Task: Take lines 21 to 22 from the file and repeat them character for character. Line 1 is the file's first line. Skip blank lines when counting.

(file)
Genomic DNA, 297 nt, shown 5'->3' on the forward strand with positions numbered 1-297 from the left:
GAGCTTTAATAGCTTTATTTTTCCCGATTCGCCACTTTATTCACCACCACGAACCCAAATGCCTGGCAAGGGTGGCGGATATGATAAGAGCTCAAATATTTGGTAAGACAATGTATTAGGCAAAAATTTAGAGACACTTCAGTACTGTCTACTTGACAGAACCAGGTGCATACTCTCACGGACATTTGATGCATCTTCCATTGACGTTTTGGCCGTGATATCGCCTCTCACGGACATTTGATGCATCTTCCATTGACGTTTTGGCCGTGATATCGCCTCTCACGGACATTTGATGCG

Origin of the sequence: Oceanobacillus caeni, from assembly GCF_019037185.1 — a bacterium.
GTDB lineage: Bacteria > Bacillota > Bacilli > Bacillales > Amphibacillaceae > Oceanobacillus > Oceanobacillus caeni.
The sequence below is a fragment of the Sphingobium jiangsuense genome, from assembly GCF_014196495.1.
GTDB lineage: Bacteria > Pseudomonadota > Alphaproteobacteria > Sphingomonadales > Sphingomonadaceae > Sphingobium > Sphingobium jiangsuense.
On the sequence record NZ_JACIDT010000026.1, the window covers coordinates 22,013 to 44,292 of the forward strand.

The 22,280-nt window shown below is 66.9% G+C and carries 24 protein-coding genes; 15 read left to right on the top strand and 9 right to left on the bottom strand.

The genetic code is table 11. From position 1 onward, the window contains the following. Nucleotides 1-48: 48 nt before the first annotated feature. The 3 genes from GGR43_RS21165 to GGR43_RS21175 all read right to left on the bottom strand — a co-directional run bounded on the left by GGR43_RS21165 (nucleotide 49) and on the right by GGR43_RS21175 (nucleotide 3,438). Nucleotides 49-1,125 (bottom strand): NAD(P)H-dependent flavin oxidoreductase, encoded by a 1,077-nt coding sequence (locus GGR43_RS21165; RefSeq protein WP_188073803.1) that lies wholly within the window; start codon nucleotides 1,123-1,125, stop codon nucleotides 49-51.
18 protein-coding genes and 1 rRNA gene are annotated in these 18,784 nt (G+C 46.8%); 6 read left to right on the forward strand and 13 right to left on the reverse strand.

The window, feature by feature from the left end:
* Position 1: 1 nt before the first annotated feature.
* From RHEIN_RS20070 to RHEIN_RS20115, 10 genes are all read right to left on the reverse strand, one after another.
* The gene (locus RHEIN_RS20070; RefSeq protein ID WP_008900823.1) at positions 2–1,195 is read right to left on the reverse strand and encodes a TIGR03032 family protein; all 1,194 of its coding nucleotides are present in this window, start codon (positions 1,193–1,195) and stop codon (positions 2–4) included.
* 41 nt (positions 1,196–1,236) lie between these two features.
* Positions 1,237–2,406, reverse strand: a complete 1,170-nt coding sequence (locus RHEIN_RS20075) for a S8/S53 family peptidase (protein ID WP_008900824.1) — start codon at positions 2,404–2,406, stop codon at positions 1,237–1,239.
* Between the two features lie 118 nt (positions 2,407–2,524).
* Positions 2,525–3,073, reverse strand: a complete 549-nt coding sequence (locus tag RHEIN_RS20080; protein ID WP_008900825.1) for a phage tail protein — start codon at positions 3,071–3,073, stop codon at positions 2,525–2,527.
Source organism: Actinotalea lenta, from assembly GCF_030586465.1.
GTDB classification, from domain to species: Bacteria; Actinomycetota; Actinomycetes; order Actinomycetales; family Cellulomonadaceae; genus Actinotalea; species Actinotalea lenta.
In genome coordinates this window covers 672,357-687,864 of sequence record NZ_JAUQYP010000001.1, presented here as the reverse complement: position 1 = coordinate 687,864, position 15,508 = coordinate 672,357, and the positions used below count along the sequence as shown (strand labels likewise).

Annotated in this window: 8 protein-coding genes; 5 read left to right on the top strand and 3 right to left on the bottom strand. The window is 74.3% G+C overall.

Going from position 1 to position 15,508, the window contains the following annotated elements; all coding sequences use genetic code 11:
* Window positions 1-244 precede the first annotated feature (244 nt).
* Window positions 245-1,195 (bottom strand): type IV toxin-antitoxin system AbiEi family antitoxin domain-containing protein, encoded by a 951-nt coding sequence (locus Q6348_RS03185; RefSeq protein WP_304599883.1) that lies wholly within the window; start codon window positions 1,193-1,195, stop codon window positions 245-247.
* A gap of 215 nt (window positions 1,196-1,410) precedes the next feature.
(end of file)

In genome coordinates this window covers 672,357-687,864 of sequence record NZ_JAUQYP010000001.1, presented here as the reverse complement: position 1 = coordinate 687,864, position 15,508 = coordinate 672,357, and the positions used below count along the sequence as shown (strand labels likewise).

Annotated in this window: 8 protein-coding genes; 5 read left to right on the top strand and 3 right to left on the bottom strand. The window is 74.3% G+C overall.